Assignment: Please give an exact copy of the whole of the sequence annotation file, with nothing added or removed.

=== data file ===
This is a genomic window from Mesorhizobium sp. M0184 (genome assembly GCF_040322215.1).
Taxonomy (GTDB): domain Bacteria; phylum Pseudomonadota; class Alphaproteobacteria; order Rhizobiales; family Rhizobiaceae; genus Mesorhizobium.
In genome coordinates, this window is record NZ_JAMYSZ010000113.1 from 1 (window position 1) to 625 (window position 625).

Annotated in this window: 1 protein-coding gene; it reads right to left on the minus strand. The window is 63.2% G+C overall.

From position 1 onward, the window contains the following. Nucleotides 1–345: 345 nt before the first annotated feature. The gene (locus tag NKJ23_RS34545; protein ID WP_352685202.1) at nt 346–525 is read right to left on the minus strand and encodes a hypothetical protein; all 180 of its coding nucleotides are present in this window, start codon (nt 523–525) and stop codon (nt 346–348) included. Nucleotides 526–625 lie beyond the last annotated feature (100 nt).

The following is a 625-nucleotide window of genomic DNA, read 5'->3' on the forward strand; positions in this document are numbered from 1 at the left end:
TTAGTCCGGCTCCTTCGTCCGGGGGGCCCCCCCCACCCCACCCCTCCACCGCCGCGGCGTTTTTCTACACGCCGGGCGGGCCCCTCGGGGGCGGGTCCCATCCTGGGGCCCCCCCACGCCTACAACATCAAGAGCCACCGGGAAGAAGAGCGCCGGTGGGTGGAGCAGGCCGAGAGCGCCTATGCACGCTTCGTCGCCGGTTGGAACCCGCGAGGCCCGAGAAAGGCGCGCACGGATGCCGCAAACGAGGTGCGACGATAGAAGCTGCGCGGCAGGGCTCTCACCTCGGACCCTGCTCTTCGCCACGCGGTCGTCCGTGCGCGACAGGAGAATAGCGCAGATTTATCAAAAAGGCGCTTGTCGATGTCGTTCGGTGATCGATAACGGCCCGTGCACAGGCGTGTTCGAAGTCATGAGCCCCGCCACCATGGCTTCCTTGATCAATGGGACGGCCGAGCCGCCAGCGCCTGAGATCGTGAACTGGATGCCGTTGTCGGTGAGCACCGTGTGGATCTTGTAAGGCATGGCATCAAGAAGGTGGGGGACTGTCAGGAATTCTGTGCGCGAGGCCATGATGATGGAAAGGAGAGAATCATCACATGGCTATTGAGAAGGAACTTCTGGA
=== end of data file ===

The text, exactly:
This is a genomic window from Mesorhizobium sp. M0184 (genome assembly GCF_040322215.1).
Taxonomy (GTDB): domain Bacteria; phylum Pseudomonadota; class Alphaproteobacteria; order Rhizobiales; family Rhizobiaceae; genus Mesorhizobium.
In genome coordinates, this window is record NZ_JAMYSZ010000113.1 from 1 (window position 1) to 625 (window position 625).

Annotated in this window: 1 protein-coding gene; it reads right to left on the minus strand. The window is 63.2% G+C overall.

From position 1 onward, the window contains the following. Nucleotides 1–345: 345 nt before the first annotated feature. The gene (locus tag NKJ23_RS34545; protein ID WP_352685202.1) at nt 346–525 is read right to left on the minus strand and encodes a hypothetical protein; all 180 of its coding nucleotides are present in this window, start codon (nt 523–525) and stop codon (nt 346–348) included. Nucleotides 526–625 lie beyond the last annotated feature (100 nt).

The following is a 625-nucleotide window of genomic DNA, read 5'->3' on the forward strand; positions in this document are numbered from 1 at the left end:
TTAGTCCGGCTCCTTCGTCCGGGGGGCCCCCCCCACCCCACCCCTCCACCGCCGCGGCGTTTTTCTACACGCCGGGCGGGCCCCTCGGGGGCGGGTCCCATCCTGGGGCCCCCCCACGCCTACAACATCAAGAGCCACCGGGAAGAAGAGCGCCGGTGGGTGGAGCAGGCCGAGAGCGCCTATGCACGCTTCGTCGCCGGTTGGAACCCGCGAGGCCCGAGAAAGGCGCGCACGGATGCCGCAAACGAGGTGCGACGATAGAAGCTGCGCGGCAGGGCTCTCACCTCGGACCCTGCTCTTCGCCACGCGGTCGTCCGTGCGCGACAGGAGAATAGCGCAGATTTATCAAAAAGGCGCTTGTCGATGTCGTTCGGTGATCGATAACGGCCCGTGCACAGGCGTGTTCGAAGTCATGAGCCCCGCCACCATGGCTTCCTTGATCAATGGGACGGCCGAGCCGCCAGCGCCTGAGATCGTGAACTGGATGCCGTTGTCGGTGAGCACCGTGTGGATCTTGTAAGGCATGGCATCAAGAAGGTGGGGGACTGTCAGGAATTCTGTGCGCGAGGCCATGATGATGGAAAGGAGAGAATCATCACATGGCTATTGAGAAGGAACTTCTGGA